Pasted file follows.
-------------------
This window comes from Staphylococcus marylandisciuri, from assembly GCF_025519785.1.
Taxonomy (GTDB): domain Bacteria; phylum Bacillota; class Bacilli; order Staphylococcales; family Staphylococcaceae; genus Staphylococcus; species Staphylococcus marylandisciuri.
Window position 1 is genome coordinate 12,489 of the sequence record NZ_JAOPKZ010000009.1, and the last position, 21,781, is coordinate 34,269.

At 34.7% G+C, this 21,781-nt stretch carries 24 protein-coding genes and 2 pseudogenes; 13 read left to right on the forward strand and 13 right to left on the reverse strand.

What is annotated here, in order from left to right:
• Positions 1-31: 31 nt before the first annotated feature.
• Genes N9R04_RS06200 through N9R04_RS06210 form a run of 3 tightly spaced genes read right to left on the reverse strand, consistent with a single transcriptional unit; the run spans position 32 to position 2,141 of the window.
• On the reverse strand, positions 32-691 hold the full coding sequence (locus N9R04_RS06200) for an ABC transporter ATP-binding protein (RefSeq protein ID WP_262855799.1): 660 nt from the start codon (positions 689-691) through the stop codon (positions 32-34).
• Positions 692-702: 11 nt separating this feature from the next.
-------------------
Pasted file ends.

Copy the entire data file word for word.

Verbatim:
This window comes from Staphylococcus marylandisciuri, from assembly GCF_025519785.1.
Taxonomy (GTDB): domain Bacteria; phylum Bacillota; class Bacilli; order Staphylococcales; family Staphylococcaceae; genus Staphylococcus; species Staphylococcus marylandisciuri.
Window position 1 is genome coordinate 12,489 of the sequence record NZ_JAOPKZ010000009.1, and the last position, 21,781, is coordinate 34,269.

At 34.7% G+C, this 21,781-nt stretch carries 24 protein-coding genes and 2 pseudogenes; 13 read left to right on the forward strand and 13 right to left on the reverse strand.

What is annotated here, in order from left to right:
• Positions 1-31: 31 nt before the first annotated feature.
• Genes N9R04_RS06200 through N9R04_RS06210 form a run of 3 tightly spaced genes read right to left on the reverse strand, consistent with a single transcriptional unit; the run spans position 32 to position 2,141 of the window.
• On the reverse strand, positions 32-691 hold the full coding sequence (locus N9R04_RS06200) for an ABC transporter ATP-binding protein (RefSeq protein ID WP_262855799.1): 660 nt from the start codon (positions 689-691) through the stop codon (positions 32-34).
• Positions 692-702: 11 nt separating this feature from the next.